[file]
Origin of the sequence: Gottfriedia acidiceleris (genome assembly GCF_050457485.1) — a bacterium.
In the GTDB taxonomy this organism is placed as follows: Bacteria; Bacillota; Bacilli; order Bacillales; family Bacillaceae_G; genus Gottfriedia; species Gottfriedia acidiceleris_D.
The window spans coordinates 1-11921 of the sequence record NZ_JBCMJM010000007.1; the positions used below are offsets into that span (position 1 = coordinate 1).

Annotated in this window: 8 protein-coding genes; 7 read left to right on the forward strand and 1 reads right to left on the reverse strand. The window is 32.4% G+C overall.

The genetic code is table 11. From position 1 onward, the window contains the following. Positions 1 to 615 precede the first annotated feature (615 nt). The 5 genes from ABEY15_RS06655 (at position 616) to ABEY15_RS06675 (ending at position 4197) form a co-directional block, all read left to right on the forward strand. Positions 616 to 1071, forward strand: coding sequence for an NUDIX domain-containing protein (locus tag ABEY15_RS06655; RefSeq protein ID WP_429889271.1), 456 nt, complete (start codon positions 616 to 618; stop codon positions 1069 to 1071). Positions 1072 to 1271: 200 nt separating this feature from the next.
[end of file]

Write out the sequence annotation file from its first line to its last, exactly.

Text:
Origin of the sequence: Gottfriedia acidiceleris (genome assembly GCF_050457485.1) — a bacterium.
In the GTDB taxonomy this organism is placed as follows: Bacteria; Bacillota; Bacilli; order Bacillales; family Bacillaceae_G; genus Gottfriedia; species Gottfriedia acidiceleris_D.
The window spans coordinates 1-11921 of the sequence record NZ_JBCMJM010000007.1; the positions used below are offsets into that span (position 1 = coordinate 1).

Annotated in this window: 8 protein-coding genes; 7 read left to right on the forward strand and 1 reads right to left on the reverse strand. The window is 32.4% G+C overall.

The genetic code is table 11. From position 1 onward, the window contains the following. Positions 1 to 615 precede the first annotated feature (615 nt). The 5 genes from ABEY15_RS06655 (at position 616) to ABEY15_RS06675 (ending at position 4197) form a co-directional block, all read left to right on the forward strand. Positions 616 to 1071, forward strand: coding sequence for an NUDIX domain-containing protein (locus tag ABEY15_RS06655; RefSeq protein ID WP_429889271.1), 456 nt, complete (start codon positions 616 to 618; stop codon positions 1069 to 1071). Positions 1072 to 1271: 200 nt separating this feature from the next.